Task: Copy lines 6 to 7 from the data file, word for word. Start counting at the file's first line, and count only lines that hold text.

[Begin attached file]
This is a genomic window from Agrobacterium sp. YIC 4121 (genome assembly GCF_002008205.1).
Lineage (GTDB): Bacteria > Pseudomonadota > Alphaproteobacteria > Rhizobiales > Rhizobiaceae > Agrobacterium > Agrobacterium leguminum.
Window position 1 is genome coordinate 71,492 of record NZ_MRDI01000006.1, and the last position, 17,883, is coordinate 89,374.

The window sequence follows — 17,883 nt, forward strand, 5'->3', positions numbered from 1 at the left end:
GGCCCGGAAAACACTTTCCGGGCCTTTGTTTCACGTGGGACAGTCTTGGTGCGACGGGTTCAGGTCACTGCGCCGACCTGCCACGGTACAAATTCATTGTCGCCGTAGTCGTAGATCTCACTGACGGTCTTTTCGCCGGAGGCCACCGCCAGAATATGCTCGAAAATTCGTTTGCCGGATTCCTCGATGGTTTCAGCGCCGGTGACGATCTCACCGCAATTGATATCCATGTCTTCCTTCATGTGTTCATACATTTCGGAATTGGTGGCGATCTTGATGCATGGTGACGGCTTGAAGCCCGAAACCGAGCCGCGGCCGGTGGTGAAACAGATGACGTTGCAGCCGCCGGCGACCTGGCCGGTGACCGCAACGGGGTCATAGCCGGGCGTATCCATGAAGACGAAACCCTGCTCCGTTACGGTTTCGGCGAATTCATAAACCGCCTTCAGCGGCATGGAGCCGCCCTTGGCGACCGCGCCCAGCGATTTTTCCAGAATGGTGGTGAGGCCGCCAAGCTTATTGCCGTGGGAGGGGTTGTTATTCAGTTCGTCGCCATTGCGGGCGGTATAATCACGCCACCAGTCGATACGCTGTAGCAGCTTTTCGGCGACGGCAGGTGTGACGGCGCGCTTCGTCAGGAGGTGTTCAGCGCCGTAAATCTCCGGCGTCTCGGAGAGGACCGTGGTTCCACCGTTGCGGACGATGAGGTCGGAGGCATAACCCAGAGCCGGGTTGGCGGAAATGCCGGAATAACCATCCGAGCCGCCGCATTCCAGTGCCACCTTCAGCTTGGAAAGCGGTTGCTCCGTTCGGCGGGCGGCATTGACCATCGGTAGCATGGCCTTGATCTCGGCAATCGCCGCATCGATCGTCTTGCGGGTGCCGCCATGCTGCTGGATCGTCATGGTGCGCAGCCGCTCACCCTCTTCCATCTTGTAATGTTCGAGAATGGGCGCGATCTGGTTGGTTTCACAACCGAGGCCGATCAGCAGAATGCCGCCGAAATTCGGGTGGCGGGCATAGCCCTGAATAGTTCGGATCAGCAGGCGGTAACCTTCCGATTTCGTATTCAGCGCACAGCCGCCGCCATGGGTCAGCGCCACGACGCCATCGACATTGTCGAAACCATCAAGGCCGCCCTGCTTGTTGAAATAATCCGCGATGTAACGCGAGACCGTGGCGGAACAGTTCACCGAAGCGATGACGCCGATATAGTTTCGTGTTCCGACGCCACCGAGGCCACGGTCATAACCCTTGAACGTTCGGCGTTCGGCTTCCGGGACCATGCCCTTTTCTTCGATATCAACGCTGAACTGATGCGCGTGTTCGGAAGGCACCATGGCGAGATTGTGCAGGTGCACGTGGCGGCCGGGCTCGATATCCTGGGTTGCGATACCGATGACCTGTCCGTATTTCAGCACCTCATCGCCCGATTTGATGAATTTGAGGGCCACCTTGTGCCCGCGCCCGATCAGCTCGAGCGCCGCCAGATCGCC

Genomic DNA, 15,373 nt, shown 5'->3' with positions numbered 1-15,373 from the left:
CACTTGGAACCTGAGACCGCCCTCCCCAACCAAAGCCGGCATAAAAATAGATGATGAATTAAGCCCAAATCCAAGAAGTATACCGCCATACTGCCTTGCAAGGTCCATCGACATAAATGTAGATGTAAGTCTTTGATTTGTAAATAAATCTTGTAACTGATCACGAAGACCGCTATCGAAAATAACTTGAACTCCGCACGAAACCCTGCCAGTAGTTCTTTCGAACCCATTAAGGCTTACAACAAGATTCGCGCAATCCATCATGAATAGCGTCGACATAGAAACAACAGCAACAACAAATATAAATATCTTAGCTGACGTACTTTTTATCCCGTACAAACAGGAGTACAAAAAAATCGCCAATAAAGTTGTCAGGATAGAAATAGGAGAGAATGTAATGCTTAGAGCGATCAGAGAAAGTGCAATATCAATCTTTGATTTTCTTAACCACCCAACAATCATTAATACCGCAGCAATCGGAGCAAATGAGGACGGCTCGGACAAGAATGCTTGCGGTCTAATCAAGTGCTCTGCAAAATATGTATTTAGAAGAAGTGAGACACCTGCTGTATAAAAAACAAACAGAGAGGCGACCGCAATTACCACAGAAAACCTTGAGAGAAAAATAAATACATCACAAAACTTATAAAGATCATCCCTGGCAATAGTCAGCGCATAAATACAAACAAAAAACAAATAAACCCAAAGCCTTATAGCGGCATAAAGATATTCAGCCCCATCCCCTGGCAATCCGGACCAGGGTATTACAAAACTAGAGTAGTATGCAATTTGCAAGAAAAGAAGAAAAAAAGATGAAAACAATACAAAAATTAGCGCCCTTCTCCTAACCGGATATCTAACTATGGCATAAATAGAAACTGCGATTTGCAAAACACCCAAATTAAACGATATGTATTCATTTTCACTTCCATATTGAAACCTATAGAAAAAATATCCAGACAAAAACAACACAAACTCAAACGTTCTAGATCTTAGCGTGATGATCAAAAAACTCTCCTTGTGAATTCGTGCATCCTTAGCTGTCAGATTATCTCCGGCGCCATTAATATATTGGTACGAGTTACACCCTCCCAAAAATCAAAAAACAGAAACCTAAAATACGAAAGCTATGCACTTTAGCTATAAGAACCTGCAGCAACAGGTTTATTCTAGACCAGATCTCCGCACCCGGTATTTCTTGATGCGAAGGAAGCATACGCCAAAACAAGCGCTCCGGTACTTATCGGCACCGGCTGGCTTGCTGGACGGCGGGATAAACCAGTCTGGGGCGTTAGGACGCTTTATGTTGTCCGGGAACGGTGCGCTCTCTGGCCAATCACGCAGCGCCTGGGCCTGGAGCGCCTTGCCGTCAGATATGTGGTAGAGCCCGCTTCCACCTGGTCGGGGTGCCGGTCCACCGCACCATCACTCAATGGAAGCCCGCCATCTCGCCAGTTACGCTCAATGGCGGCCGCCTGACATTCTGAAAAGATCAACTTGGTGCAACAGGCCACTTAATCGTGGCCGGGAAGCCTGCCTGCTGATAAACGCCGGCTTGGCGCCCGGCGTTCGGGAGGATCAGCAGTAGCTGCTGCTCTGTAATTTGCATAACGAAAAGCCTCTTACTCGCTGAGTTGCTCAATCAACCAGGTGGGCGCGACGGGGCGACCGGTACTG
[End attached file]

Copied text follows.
Genomic DNA, 15,373 nt, shown 5'->3' with positions numbered 1-15,373 from the left:
CACTTGGAACCTGAGACCGCCCTCCCCAACCAAAGCCGGCATAAAAATAGATGATGAATTAAGCCCAAATCCAAGAAGTATACCGCCATACTGCCTTGCAAGGTCCATCGACATAAATGTAGATGTAAGTCTTTGATTTGTAAATAAATCTTGTAACTGATCACGAAGACCGCTATCGAAAATAACTTGAACTCCGCACGAAACCCTGCCAGTAGTTCTTTCGAACCCATTAAGGCTTACAACAAGATTCGCGCAATCCATCATGAATAGCGTCGACATAGAAACAACAGCAACAACAAATATAAATATCTTAGCTGACGTACTTTTTATCCCGTACAAACAGGAGTACAAAAAAATCGCCAATAAAGTTGTCAGGATAGAAATAGGAGAGAATGTAATGCTTAGAGCGATCAGAGAAAGTGCAATATCAATCTTTGATTTTCTTAACCACCCAACAATCATTAATACCGCAGCAATCGGAGCAAATGAGGACGGCTCGGACAAGAATGCTTGCGGTCTAATCAAGTGCTCTGCAAAATATGTATTTAGAAGAAGTGAGACACCTGCTGTATAAAAAACAAACAGAGAGGCGACCGCAATTACCACAGAAAACCTTGAGAGAAAAATAAATACATCACAAAACTTATAAAGATCATCCCTGGCAATAGTCAGCGCATAAATACAAACAAAAAACAAATAAACCCAAAGCCTTATAGCGGCATAAAGATATTCAGCCCCATCCCCTGGCAATCCGGACCAGGGTATTACAAAACTAGAGTAGTATGCAATTTGCAAGAAAAGAAGAAAAAAAGATGAAAACAATACAAAAATTAGCGCCCTTCTCCTAACCGGATATCTAACTATGGCATAAATAGAAACTGCGATTTGCAAAACACCCAAATTAAACGATATGTATTCATTTTCACTTCCATATTGAAACCTATAGAAAAAATATCCAGACAAAAACAACACAAACTCAAACGTTCTAGATCTTAGCGTGATGATCAAAAAACTCTCCTTGTGAATTCGTGCATCCTTAGCTGTCAGATTATCTCCGGCGCCATTAATATATTGGTACGAGTTACACCCTCCCAAAAATCAAAAAACAGAAACCTAAAATACGAAAGCTATGCACTTTAGCTATAAGAACCTGCAGCAACAGGTTTATTCTAGACCAGATCTCCGCACCCGGTATTTCTTGATGCGAAGGAAGCATACGCCAAAACAAGCGCTCCGGTACTTATCGGCACCGGCTGGCTTGCTGGACGGCGGGATAAACCAGTCTGGGGCGTTAGGACGCTTTATGTTGTCCGGGAACGGTGCGCTCTCTGGCCAATCACGCAGCGCCTGGGCCTGGAGCGCCTTGCCGTCAGATATGTGGTAGAGCCCGCTTCCACCTGGTCGGGGTGCCGGTCCACCGCACCATCACTCAATGGAAGCCCGCCATCTCGCCAGTTACGCTCAATGGCGGCCGCCTGACATTCTGAAAAGATCAACTTGGTGCAACAGGCCACTTAATCGTGGCCGGGAAGCCTGCCTGCTGATAAACGCCGGCTTGGCGCCCGGCGTTCGGGAGGATCAGCAGTAGCTGCTGCTCTGTAATTTGCATAACGAAAAGCCTCTTACTCGCTGAGTTGCTCAATCAACCAGGTGGGCGCGACGGGGCGACCGGTACTG